Mexican Team Builds Navigation Device for the Blind
Via is a device that provides independence for the blind and visually impaired during running or walking. The project was done as part of Inclusive Industrial Design studies at Hadassah College Jerusalem. (Tomer Halevi)
Mexican researchers have developed an artificial intelligence navigation system for partially or totally blind people that can sense its surroundings in three dimensions.
The prototype device is designed to allow users to freely move from one point to another avoiding both static and moving obstacles, and can learn to recognise colours and utility bills.
It looks like an adapted pair of glasses and has two sensors that locate objects around the user by bouncing ultrasonic waves off them. It also has two cameras and its batteries allow continuous use for about four hours.
The device is also equipped with a GPS (global positioning system) to help users navigate when outdoors.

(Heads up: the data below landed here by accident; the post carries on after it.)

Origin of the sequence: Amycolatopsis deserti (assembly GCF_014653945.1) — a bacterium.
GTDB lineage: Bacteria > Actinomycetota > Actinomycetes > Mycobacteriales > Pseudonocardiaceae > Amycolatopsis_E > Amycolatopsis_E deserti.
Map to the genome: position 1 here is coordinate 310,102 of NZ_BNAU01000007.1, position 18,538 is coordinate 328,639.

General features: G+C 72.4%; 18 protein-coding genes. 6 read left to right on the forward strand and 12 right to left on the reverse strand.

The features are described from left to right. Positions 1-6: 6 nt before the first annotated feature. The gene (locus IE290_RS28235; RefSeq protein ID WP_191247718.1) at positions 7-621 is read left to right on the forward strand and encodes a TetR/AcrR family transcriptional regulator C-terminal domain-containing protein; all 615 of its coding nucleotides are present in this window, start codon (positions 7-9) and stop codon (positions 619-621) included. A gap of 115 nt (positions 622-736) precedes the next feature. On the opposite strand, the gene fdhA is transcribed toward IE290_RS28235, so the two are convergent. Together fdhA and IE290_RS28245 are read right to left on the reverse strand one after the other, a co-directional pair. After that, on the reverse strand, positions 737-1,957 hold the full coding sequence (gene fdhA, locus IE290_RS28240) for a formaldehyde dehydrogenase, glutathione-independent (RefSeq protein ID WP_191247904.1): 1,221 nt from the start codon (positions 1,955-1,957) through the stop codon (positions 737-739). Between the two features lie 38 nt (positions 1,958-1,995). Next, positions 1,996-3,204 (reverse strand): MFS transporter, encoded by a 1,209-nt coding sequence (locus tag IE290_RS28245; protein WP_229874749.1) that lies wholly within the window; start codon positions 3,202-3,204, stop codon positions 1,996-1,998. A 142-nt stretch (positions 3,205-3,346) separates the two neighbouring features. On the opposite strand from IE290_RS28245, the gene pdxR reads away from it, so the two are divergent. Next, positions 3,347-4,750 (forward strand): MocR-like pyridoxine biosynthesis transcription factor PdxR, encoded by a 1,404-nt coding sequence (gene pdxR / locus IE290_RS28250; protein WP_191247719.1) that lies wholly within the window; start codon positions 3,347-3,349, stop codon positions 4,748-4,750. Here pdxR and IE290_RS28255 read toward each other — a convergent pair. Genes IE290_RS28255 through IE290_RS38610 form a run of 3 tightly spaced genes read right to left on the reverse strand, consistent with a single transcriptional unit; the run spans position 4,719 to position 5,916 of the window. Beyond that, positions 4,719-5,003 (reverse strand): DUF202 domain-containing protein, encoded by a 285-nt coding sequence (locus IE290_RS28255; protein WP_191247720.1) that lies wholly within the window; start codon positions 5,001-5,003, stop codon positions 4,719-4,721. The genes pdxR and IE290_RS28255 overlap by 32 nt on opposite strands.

Everything plugs into a tablet computer that processes image and sound data and uses it to calculate distances and build up a three-dimensional image of the user's surroundings. The tablet acts in a similar way to a car sat nav, providing navigation instructions and warnings through earphones.
The tablet uses artificial intelligence software to recognise navigation routes and signs.
Its lead developer is Eduardo Bayro, a researcher at the Center for Research and Advanced Studies in Mexico. ... Bayro says the device will be on the market early next year and will be commercialised by the a company called Qualtop.
Read the rest at allafrica.com
We invite you to add your charity or supporting organizations' news stories and coming events to PVAngels so we can share them with the world. Do it now!